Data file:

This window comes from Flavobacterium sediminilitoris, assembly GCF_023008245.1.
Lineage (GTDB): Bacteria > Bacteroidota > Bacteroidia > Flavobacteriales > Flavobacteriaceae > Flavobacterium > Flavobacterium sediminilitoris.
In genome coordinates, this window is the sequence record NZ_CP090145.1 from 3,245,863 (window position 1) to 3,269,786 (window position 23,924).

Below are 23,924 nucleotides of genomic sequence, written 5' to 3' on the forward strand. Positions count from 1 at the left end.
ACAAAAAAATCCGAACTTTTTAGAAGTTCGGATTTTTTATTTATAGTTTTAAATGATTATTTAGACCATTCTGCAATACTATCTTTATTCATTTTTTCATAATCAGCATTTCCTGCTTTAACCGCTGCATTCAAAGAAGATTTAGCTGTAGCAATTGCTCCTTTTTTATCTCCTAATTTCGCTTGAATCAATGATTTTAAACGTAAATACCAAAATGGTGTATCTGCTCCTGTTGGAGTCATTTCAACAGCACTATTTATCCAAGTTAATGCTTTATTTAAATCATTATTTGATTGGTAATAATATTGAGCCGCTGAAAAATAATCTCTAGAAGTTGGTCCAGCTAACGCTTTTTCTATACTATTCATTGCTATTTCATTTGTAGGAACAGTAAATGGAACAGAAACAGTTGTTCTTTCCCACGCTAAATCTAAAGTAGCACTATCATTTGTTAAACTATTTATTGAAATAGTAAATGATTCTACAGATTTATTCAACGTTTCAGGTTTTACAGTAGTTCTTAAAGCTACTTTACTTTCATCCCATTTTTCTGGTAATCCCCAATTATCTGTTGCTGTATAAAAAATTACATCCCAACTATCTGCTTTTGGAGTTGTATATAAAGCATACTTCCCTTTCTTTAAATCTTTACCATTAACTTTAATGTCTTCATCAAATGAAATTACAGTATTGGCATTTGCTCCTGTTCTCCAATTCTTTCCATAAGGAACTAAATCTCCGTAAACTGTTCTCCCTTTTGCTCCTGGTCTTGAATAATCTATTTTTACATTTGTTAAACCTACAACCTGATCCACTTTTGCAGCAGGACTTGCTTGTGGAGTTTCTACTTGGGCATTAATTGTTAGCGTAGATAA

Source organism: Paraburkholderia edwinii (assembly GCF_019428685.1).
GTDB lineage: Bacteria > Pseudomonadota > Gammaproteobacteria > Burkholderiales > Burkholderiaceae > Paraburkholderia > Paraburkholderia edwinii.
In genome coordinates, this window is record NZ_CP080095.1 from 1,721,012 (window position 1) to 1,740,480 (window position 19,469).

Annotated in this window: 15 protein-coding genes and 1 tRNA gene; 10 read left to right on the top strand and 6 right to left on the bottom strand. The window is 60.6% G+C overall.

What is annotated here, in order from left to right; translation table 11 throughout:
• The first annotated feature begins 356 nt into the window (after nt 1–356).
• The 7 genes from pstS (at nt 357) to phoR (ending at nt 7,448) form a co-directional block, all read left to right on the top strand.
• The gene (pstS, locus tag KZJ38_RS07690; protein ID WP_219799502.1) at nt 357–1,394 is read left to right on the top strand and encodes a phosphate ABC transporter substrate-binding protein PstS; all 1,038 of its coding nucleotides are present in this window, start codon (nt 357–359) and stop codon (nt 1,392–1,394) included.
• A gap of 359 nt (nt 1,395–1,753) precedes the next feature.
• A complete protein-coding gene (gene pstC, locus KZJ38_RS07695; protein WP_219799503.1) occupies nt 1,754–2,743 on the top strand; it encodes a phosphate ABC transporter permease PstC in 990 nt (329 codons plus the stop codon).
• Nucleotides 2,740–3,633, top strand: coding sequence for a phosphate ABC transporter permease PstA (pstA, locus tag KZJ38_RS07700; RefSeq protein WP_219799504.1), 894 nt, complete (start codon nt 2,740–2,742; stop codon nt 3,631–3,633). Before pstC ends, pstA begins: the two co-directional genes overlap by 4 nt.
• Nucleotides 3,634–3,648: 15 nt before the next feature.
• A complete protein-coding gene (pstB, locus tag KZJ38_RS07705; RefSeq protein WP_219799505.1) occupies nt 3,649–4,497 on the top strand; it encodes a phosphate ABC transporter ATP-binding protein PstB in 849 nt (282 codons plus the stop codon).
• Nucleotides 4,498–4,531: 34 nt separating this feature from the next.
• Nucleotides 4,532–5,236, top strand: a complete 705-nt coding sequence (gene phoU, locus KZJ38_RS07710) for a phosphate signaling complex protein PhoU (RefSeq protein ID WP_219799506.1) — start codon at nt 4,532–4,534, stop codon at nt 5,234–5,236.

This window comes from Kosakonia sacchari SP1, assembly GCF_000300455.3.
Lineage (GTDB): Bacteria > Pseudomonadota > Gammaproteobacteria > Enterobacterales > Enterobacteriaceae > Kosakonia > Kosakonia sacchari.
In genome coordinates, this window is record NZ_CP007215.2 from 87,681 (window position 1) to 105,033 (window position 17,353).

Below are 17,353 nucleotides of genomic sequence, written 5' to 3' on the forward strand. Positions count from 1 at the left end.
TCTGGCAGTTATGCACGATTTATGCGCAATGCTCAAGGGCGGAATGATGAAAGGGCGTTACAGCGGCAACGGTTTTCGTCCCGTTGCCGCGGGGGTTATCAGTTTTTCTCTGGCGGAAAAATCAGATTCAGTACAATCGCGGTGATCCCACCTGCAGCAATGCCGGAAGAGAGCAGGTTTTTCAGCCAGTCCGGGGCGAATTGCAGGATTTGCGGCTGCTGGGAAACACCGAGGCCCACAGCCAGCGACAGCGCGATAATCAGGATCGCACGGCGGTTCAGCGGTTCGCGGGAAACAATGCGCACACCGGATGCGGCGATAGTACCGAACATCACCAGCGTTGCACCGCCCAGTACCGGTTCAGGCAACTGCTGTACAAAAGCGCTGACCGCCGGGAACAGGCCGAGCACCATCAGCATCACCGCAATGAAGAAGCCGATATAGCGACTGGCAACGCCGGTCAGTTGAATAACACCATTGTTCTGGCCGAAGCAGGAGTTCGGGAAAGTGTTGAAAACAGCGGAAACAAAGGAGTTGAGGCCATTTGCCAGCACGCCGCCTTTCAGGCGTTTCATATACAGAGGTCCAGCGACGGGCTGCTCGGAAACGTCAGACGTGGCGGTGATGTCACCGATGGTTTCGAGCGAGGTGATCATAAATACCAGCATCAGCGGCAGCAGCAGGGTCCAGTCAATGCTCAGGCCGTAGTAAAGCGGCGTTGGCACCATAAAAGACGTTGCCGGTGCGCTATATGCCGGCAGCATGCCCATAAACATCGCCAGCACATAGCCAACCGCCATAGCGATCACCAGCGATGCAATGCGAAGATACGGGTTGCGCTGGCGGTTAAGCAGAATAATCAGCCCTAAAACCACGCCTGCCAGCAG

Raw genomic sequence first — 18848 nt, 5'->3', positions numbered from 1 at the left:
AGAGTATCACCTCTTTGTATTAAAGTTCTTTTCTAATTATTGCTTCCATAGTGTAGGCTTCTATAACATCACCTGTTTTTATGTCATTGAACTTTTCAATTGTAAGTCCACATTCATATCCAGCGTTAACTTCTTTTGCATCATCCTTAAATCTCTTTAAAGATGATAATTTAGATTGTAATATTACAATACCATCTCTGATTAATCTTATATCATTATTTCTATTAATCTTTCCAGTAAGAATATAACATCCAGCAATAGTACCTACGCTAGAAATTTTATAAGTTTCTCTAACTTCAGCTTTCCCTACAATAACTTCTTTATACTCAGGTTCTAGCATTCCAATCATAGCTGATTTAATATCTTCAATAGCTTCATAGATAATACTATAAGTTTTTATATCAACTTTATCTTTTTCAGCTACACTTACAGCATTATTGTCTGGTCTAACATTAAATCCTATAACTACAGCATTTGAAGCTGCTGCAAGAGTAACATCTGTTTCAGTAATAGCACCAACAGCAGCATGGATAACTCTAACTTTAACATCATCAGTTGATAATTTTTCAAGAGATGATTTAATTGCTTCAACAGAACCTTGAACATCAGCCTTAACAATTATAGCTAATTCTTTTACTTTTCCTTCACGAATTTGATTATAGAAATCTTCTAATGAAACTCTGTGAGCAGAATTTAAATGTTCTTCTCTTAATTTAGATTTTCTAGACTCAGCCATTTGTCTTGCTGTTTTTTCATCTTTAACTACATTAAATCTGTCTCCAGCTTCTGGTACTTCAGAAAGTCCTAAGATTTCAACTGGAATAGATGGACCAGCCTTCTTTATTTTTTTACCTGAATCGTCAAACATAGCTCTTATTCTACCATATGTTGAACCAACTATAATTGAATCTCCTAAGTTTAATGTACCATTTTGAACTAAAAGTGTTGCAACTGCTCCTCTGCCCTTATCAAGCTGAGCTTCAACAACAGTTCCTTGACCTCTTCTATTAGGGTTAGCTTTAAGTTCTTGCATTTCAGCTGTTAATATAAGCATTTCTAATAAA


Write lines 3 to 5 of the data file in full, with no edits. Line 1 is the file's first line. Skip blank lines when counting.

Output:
In genome coordinates, this window is the sequence record NZ_CP090145.1 from 3,245,863 (window position 1) to 3,269,786 (window position 23,924).

Below are 23,924 nucleotides of genomic sequence, written 5' to 3' on the forward strand. Positions count from 1 at the left end.
ACAAAAAAATCCGAACTTTTTAGAAGTTCGGATTTTTTATTTATAGTTTTAAATGATTATTTAGACCATTCTGCAATACTATCTTTATTCATTTTTTCATAATCAGCATTTCCTGCTTTAACCGCTGCATTCAAAGAAGATTTAGCTGTAGCAATTGCTCCTTTTTTATCTCCTAATTTCGCTTGAATCAATGATTTTAAACGTAAATACCAAAATGGTGTATCTGCTCCTGTTGGAGTCATTTCAACAGCACTATTTATCCAAGTTAATGCTTTATTTAAATCATTATTTGATTGGTAATAATATTGAGCCGCTGAAAAATAATCTCTAGAAGTTGGTCCAGCTAACGCTTTTTCTATACTATTCATTGCTATTTCATTTGTAGGAACAGTAAATGGAACAGAAACAGTTGTTCTTTCCCACGCTAAATCTAAAGTAGCACTATCATTTGTTAAACTATTTATTGAAATAGTAAATGATTCTACAGATTTATTCAACGTTTCAGGTTTTACAGTAGTTCTTAAAGCTACTTTACTTTCATCCCATTTTTCTGGTAATCCCCAATTATCTGTTGCTGTATAAAAAATTACATCCCAACTATCTGCTTTTGGAGTTGTATATAAAGCATACTTCCCTTTCTTTAAATCTTTACCATTAACTTTAATGTCTTCATCAAATGAAATTACAGTATTGGCATTTGCTCCTGTTCTCCAATTCTTTCCATAAGGAACTAAATCTCCGTAAACTGTTCTCCCTTTTGCTCCTGGTCTTGAATAATCTATTTTTACATTTGTTAAACCTACAACCTGATCCACTTTTGCAGCAGGACTTGCTTGTGGAGTTTCTACTTGGGCATTAATTGTTAGCGTAGATAA